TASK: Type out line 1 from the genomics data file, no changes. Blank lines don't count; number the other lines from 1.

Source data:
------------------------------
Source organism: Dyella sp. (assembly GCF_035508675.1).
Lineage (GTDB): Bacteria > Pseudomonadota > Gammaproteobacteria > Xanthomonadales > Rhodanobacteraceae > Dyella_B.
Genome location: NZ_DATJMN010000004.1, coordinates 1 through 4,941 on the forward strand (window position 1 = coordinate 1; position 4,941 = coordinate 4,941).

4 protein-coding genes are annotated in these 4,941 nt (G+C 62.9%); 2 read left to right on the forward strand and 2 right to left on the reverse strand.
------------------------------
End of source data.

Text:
Source organism: Dyella sp. (assembly GCF_035508675.1).